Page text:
Cast Away, at its fundamental core, is nothing new. It's a Natural Man story, addressing what we are when all the trappings of civilization are stripped away from us. It's a What's Really Important story, with a man learning a lesson about priorities, during the holiday season no less. Director Robert Zemeckis and writer William Broyles, Jr. aren't exactly being tricky about the messages they have to present in Cast Away. It's pretty much right there, spelled out in letters as big as the ones Tom Hanks' character Chuck Noland makes on his deserted island beach out of fallen trees.
I could lay out every theme and plot point in Cast Away -- if the trailer hadn't beaten me to it -- and it would still be a gripping experience. This is one of those movies that proves the overwhelming primacy of "how" over "what" in the ultimate effectiveness of film story-telling. Hanks' Noland is a corporate trainer-type for Federal Express, the guy who darts around the globe for them figuring out how to get workers to shave minutes off what they do. He'll even dart off on Christmas night, away from his girlfriend Kelly Frears (Helen Hunt) to shave minutes off in Malaysia. But those minutes become exceedingly irrelevant when Noland's plane crashes en route, stranding him on a deserted island in the middle of the Pacific. Thus begins a battle for basic survival, followed by a battle not to despair when all evidence suggests that he'll never return home again.
The lion's share of the commentary about Cast Away will focus on Hanks' performance, which is as it should be. Let's just be clear that it's not the DeNiro-as-LaMotta physical stunt he pulled off turning himself into a gaunt shadow of himself. This is film acting that should humiliate every Academy member who voted for Hanks in Forrest Gump or Philadelphia into some sort of ritual self-flagellation. His performance ranges from fierce determination as his intellect (and some convenient flotsam from the crash) gives him a shot at survival, to pure joy at his small victories, to a dead-eyed resignation in the later scenes that's positively chilling. For over 75 minutes, Noland's personal journey has to carry Cast Away without a moment interacting with another human being. Hanks never leaves a moment of doubt that joining Noland on that journey will be time well spent.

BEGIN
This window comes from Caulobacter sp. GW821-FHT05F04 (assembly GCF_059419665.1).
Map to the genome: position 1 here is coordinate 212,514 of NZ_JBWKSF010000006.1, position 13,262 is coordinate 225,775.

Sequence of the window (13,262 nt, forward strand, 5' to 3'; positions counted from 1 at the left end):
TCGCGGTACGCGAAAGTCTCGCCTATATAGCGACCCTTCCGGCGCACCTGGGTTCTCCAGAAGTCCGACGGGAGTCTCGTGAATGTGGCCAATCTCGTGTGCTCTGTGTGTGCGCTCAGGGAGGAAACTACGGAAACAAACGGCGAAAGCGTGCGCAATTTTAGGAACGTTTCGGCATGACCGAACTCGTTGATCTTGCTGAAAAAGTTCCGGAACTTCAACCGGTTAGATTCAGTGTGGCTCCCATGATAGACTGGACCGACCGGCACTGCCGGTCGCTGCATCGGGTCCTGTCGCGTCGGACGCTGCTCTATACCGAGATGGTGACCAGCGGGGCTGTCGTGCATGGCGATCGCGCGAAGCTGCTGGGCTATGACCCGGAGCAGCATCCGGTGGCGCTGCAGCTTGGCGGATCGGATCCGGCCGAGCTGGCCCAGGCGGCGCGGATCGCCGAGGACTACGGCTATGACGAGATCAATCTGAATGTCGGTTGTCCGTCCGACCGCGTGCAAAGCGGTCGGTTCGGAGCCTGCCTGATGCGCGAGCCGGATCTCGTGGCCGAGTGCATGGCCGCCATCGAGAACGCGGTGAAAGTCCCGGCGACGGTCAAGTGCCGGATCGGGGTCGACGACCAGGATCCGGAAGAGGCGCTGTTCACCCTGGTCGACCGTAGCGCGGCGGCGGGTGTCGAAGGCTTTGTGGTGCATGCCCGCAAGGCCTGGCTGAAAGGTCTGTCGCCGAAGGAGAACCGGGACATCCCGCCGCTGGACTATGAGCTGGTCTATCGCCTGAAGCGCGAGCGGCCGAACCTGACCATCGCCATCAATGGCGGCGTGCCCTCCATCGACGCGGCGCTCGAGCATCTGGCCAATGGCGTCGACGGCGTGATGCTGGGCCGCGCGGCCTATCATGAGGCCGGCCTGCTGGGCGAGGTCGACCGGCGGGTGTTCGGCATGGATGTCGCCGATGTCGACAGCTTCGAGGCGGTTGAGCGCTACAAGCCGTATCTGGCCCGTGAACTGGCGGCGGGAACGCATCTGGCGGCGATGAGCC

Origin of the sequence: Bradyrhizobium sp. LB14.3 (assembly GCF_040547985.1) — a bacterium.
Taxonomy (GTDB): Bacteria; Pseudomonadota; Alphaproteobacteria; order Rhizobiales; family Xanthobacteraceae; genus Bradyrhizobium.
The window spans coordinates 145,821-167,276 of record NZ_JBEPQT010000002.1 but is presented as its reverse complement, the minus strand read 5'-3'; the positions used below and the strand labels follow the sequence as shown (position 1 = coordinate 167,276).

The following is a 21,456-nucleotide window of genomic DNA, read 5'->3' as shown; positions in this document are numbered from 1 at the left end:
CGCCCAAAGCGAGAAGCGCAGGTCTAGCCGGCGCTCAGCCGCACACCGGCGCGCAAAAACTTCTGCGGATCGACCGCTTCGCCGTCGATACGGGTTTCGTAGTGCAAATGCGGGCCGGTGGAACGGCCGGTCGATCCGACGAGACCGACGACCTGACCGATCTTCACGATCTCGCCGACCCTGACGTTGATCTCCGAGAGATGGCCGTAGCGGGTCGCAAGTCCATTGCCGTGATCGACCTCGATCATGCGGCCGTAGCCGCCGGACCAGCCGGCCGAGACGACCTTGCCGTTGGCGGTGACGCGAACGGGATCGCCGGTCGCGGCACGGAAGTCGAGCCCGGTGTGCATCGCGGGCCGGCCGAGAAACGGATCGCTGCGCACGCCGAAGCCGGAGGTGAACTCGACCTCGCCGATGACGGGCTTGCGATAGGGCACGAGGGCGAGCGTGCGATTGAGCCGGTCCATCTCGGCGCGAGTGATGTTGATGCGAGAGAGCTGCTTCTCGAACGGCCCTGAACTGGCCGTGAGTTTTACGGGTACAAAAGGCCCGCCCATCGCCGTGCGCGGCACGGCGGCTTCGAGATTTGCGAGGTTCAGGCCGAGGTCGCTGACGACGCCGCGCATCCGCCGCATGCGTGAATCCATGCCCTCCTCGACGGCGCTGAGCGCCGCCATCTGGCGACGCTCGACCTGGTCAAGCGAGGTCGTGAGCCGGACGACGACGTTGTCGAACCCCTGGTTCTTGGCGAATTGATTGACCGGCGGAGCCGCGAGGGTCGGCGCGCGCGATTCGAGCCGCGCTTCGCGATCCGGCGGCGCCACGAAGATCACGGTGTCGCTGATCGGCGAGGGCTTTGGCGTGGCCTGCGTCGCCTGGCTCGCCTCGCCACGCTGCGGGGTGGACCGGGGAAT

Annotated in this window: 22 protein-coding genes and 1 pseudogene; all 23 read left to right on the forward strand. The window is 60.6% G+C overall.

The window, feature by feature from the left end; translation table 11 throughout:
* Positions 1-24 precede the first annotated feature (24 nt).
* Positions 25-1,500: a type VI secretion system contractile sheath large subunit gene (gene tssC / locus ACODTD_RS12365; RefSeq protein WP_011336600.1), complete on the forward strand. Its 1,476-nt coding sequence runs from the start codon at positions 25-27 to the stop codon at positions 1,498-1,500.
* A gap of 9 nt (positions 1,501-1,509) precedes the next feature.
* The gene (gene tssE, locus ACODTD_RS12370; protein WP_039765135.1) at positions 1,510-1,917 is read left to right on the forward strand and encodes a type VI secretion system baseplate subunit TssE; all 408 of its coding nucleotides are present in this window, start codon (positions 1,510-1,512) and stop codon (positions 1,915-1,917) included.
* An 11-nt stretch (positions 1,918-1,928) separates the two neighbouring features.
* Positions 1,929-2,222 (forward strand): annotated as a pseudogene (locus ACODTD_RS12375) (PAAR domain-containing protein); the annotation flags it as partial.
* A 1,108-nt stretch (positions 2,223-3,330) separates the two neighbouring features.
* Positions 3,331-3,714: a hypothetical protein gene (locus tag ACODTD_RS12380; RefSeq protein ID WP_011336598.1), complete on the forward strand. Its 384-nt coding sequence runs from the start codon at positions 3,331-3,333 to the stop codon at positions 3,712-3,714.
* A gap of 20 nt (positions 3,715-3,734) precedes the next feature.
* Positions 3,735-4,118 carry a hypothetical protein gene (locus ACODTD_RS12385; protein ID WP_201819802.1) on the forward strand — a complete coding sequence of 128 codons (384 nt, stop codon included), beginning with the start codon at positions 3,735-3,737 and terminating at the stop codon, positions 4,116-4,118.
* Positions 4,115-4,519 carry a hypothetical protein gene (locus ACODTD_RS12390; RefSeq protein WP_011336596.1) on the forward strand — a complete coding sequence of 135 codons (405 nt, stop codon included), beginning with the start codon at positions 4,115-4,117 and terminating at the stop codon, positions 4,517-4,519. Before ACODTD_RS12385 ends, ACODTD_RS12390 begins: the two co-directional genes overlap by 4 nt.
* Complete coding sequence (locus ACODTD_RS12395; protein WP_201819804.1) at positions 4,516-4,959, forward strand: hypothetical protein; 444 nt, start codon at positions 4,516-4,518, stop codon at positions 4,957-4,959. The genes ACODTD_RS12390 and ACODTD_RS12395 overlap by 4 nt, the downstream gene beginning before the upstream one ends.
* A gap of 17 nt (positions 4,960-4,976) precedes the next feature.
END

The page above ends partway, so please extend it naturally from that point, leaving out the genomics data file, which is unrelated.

As good as Hanks is, it would be ridiculous to give all credit for Cast Away to one man. Robert Zemeckis, a director who can fall flattest when he's trying hardest to impress, steps back with patient, under-stated direction. He orchestrates a plane crash sequence that is quite simply the most primally terrifying disaster ever committed to film, an onslaught of roaring sound and natural fury that makes The Perfect Storm look positively flaccid by comparison. Cinematographer Don Burgess does marvelous things with both the beauty and the desolation of Noland's island. And Broyles' script deserves far more praise than it's going to get because there's so little dialogue. The conflicts are kept simple but harrowing, and the introduction of a volleyball Noland calls Wilson as his lone companion is pure inspiration. You know a film is doing something very special when the fate of a piece of sporting equipment almost brings you to tears.
Cast Away hits only two significant bumps on its way to daring storytelling perfection, but they are indeed significant. One involves an inexplicable leap over the middle portion of Noland's stay on the island -- and what are his moments of deepest depression -- only to give Hanks a lengthy monologue describing a crucial moment during that time. The visual jolt of seeing Hanks suddenly transformed can't overcome the sense that something's missing. The second bump comes during the final half hour, which could only come as a let-down but still takes too long to get where it's going. Yet even during its
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